How to help a friend with allergies

Most people know someone with an allergy, but most don’t actually know what this means for them, how they can help, and what to do if an anaphylactic reaction occurs. Below are some tips to help both you and your friend with their allergy.

• Any food can cause an allergic reaction. According to the NHS, the most common food allergies in children are to milk, eggs, peanuts, treenuts, fish and shellfish. In adults, the foods that most commonly causes allergic reactions include peanuts, treenuts, fruits, fish and shellfish. Often, people do not realise that allergens can turn up in foods where you’d least expect it.

This means that ingredients must always be checked every time something is bought, as sometimes recipes are changed.

• Foods that don’t contain allergens themselves can be contaminated if someone accidentally touches it who has previously touched an allergen, or if the food was prepared in a place where an allergen has previously been. On packaging, if a food has been made in a factory where an allergen is used, it is usually stated.

• Talk to your friend. This will help them to feel more at ease, especially if you get to know the specifics of their reactions, and the foods they are allergic to. Most symptoms come on straight away – a rash, tingling in the mouth or lips, or trouble breathing, however, some can take longer to appear.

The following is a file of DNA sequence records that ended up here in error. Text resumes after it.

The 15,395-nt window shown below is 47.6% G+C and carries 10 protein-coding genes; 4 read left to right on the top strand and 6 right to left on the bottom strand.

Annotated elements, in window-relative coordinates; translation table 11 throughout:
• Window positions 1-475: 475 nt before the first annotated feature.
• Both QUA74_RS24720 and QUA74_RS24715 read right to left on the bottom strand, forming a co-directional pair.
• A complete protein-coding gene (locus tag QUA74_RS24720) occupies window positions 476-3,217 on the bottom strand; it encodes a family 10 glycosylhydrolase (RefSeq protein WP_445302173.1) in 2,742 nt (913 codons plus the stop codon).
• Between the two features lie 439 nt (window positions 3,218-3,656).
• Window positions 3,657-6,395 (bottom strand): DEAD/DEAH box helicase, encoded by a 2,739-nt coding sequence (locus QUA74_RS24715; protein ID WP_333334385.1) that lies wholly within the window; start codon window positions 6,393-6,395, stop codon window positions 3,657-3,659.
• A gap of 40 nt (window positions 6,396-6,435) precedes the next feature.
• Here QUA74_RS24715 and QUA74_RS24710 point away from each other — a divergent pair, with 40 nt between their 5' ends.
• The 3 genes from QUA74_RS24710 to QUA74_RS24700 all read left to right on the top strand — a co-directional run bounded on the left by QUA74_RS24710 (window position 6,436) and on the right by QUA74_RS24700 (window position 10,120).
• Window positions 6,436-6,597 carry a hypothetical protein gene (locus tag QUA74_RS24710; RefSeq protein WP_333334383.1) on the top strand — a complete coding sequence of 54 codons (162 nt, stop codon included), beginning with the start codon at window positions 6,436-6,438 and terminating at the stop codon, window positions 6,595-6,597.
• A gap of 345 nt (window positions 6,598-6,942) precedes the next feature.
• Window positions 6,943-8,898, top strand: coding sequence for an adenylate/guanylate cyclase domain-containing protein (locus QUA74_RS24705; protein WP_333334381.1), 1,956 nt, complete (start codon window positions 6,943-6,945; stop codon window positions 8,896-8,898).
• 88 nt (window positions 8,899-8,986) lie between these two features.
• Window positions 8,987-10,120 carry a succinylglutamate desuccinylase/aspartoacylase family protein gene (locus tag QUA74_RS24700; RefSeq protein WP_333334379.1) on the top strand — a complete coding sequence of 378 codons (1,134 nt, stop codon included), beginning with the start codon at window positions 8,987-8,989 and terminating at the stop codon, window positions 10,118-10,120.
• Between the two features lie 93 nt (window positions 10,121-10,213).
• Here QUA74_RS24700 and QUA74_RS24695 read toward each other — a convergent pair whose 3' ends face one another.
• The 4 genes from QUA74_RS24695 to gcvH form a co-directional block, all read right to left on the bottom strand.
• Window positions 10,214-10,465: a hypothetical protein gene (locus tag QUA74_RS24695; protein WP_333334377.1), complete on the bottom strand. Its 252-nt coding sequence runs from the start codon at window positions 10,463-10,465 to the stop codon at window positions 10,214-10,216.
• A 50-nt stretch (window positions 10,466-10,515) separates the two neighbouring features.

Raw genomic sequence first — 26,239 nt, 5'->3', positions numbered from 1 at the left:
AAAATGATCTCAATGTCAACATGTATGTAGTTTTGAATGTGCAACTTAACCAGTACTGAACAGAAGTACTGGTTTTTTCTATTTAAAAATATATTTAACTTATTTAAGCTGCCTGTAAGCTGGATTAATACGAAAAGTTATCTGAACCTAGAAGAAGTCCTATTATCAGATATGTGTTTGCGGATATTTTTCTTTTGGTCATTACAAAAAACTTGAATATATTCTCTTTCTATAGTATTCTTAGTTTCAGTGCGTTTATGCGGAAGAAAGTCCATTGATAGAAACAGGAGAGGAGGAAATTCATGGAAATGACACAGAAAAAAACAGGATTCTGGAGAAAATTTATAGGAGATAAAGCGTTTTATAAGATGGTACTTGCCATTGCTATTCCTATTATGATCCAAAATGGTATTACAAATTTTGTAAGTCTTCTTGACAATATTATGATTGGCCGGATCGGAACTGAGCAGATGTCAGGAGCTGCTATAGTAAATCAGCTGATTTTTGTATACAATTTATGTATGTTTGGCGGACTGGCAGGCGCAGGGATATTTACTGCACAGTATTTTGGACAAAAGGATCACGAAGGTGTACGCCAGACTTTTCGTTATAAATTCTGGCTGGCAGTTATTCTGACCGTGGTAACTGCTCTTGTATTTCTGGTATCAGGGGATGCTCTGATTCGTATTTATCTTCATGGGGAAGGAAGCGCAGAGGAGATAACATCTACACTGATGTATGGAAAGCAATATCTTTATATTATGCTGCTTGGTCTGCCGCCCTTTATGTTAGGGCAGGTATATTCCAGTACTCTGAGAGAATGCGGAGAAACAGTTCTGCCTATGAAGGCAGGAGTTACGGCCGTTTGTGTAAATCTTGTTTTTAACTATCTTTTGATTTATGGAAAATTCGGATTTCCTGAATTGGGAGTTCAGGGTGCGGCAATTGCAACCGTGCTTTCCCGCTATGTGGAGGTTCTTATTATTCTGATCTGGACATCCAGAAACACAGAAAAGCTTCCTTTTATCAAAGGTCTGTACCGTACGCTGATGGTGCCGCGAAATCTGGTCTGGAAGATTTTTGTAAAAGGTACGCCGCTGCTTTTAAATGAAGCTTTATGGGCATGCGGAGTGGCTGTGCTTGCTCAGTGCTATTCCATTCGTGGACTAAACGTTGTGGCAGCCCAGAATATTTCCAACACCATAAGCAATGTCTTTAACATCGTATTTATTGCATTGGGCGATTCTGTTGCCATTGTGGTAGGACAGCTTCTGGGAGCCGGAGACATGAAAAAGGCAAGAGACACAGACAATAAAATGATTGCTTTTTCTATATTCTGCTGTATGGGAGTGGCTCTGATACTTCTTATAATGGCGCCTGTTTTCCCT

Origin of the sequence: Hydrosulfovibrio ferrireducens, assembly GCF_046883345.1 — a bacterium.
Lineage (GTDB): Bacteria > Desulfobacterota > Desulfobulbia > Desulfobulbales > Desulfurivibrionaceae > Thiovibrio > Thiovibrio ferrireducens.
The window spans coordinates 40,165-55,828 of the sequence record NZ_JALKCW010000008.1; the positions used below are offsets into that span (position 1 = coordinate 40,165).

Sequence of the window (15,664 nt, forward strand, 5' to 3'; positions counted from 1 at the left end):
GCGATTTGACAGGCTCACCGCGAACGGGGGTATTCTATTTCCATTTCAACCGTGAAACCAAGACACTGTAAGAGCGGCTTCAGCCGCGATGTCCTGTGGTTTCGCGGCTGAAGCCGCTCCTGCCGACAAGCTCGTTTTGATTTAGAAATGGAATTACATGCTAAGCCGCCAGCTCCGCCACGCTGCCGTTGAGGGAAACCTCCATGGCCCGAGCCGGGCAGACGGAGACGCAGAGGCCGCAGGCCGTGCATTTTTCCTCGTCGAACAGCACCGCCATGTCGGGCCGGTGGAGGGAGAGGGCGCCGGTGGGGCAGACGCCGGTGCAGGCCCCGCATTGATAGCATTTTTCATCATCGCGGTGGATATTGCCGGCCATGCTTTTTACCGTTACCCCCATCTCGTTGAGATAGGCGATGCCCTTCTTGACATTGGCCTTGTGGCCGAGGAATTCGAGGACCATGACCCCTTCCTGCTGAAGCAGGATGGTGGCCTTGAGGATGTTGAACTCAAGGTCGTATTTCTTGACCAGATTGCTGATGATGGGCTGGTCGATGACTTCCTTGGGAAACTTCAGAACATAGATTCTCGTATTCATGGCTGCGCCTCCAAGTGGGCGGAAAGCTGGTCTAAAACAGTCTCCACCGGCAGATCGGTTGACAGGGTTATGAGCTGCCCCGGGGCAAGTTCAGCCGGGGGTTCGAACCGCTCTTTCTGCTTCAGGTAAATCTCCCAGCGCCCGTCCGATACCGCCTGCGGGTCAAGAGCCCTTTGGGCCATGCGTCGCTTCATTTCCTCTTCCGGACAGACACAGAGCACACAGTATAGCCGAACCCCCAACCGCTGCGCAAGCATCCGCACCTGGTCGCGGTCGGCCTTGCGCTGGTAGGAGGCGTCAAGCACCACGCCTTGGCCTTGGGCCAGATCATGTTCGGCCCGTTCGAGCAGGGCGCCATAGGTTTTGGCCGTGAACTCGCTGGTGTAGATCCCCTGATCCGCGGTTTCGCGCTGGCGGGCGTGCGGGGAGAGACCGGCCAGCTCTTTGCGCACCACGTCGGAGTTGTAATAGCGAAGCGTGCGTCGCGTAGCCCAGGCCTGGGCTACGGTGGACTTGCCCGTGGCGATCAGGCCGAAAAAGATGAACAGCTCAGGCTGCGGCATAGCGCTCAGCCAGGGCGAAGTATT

• Learn from previous experience with your friend. The more familiar you are with what could happen, the quicker you will be able identify the reaction, and therefore react quicker to take action.

• Encourage your friend to speak up when experiencing a reaction, and to always take their adrenaline auto-injector (the common brands are EpiPen, Jext and Emerade). Watch the video below.

• Ask your friend to show you how to use their adrenaline auto-injector, as this may save their life in an emergency. Instructions can be found herehere and here

• Don’t let your friend brush off symptoms, take action and get help.